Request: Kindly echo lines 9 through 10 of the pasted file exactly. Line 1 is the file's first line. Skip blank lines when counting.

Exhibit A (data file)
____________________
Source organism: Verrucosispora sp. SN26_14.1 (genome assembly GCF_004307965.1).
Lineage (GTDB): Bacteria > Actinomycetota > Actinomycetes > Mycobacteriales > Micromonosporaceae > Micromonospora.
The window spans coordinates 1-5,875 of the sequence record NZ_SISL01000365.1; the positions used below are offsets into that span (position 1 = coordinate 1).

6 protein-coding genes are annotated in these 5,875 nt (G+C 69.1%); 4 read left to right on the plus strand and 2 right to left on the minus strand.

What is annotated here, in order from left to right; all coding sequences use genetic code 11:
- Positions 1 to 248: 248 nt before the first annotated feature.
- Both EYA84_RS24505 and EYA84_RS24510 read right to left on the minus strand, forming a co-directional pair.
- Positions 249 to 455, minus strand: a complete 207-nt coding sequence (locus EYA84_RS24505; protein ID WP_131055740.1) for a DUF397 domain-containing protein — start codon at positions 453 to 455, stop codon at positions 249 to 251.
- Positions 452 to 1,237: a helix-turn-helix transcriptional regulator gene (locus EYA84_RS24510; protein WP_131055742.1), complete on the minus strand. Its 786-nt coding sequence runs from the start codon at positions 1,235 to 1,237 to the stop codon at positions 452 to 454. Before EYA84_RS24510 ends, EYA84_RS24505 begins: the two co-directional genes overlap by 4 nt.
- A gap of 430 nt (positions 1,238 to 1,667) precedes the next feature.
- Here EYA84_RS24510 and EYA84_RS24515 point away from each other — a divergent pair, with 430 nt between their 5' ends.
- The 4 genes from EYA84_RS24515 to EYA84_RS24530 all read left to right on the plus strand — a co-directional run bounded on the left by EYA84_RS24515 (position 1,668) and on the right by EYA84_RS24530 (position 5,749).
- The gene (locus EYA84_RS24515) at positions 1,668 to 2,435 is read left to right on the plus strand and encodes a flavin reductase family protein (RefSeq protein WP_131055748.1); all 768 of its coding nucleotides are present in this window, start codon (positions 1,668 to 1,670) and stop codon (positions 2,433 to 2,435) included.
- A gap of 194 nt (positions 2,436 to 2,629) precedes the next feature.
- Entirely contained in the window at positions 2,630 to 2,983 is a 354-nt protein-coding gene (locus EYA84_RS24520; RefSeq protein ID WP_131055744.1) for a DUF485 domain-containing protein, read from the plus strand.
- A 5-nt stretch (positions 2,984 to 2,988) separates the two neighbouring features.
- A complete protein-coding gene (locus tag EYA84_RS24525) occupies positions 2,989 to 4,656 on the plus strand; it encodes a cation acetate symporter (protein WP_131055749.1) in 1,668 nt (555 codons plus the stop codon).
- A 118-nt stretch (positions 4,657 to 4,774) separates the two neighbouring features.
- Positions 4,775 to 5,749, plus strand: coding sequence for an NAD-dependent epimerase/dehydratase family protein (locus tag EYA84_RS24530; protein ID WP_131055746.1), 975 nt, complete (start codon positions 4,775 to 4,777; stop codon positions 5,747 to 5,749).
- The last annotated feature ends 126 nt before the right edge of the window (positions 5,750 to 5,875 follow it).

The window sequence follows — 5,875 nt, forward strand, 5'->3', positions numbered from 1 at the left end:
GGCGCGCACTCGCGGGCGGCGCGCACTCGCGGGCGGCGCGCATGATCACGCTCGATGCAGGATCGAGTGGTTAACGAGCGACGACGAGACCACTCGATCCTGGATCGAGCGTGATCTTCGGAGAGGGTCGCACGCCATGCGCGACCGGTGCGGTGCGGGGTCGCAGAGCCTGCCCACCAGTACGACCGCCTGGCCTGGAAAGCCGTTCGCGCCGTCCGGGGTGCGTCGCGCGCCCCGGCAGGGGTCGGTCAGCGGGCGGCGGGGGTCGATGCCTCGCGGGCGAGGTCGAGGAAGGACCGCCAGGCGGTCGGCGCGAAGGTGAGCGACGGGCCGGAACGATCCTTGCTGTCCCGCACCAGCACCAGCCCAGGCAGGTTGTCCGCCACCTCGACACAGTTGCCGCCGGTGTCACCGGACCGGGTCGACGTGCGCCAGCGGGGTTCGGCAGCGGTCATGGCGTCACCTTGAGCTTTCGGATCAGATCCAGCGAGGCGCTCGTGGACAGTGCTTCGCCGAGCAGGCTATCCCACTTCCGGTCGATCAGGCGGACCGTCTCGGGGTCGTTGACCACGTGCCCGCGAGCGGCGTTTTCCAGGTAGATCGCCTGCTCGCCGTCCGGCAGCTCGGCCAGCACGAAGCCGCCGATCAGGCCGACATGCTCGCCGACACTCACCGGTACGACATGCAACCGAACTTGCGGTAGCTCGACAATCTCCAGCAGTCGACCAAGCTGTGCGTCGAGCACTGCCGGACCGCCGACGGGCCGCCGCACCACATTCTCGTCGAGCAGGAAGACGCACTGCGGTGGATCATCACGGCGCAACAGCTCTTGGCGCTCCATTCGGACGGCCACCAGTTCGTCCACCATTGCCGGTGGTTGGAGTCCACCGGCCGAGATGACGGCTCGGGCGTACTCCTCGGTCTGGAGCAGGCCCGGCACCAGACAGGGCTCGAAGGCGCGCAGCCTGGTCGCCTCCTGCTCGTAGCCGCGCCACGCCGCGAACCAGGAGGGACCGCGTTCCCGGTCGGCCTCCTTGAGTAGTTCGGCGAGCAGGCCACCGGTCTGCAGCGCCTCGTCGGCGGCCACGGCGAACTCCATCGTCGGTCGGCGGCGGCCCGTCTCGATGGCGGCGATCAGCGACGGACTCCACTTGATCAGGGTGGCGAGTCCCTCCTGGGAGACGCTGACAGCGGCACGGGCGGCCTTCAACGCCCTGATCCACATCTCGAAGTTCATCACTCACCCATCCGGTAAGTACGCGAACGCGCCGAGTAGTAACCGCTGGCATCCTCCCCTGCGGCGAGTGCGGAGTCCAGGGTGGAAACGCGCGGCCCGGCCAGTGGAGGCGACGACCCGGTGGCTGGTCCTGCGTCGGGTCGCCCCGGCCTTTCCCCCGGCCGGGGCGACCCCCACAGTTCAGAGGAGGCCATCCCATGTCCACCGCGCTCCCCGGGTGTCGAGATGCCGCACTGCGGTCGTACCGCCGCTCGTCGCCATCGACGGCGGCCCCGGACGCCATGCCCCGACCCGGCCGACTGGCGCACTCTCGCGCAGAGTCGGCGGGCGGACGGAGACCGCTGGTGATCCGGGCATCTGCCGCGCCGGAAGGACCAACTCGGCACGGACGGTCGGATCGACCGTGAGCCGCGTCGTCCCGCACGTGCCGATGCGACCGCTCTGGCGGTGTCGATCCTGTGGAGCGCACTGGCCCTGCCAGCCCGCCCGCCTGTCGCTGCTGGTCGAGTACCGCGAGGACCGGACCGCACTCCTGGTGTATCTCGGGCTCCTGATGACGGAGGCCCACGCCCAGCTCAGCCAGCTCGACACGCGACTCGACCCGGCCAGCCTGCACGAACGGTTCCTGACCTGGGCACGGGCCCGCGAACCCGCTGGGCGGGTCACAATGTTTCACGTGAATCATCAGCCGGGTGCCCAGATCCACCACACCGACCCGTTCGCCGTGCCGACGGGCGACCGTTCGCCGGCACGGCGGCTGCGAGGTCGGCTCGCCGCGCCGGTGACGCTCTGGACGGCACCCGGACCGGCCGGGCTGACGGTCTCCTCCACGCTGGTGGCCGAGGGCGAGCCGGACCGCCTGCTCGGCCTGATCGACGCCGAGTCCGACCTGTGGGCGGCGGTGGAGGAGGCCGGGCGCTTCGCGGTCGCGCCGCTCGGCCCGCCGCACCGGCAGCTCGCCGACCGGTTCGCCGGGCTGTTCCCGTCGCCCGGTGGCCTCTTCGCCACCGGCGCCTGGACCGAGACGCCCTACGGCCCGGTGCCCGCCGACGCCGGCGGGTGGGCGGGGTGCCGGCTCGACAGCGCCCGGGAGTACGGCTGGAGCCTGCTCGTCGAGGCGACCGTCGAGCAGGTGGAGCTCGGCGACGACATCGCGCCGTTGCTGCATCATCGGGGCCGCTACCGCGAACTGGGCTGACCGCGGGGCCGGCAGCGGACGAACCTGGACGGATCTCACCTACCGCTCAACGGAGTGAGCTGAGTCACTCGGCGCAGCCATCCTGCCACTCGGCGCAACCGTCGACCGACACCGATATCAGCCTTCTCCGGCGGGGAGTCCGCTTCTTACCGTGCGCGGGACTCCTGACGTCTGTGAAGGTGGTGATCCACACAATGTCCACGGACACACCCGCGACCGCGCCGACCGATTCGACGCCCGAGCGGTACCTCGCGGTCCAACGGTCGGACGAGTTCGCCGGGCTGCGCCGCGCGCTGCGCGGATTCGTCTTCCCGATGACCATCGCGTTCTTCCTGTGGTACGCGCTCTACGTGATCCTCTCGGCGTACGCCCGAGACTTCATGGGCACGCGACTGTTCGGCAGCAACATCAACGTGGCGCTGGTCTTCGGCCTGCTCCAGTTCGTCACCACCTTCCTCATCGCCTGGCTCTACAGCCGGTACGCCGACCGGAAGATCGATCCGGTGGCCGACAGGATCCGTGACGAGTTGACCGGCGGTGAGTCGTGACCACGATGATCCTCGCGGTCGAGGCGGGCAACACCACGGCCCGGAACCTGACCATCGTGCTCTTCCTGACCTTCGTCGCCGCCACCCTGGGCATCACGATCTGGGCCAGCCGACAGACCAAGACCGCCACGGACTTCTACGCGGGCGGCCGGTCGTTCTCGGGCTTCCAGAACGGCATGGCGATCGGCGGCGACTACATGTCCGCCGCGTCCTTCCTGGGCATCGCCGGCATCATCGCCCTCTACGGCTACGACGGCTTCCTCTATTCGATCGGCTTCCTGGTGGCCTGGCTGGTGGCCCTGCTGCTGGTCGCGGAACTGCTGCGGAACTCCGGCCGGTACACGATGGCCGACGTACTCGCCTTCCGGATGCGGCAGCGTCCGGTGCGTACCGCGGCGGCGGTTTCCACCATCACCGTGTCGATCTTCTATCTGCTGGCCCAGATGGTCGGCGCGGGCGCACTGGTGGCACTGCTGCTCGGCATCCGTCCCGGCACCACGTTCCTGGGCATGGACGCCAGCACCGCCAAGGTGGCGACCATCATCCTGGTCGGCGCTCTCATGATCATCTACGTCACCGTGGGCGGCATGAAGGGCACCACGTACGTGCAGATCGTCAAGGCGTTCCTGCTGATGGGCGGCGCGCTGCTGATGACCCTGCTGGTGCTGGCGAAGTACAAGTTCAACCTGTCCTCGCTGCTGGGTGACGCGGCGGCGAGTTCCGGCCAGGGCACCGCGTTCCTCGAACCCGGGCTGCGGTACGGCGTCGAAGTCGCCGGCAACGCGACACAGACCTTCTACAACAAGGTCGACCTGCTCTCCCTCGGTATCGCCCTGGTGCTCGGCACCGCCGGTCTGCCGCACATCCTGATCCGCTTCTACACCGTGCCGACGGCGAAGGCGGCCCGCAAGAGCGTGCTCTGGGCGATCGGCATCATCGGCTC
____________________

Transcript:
- Positions 452 to 1,237: a helix-turn-helix transcriptional regulator gene (locus EYA84_RS24510; protein WP_131055742.1), complete on the minus strand. Its 786-nt coding sequence runs from the start codon at positions 1,235 to 1,237 to the stop codon at positions 452 to 454. Before EYA84_RS24510 ends, EYA84_RS24505 begins: the two co-directional genes overlap by 4 nt.
- A gap of 430 nt (positions 1,238 to 1,667) precedes the next feature.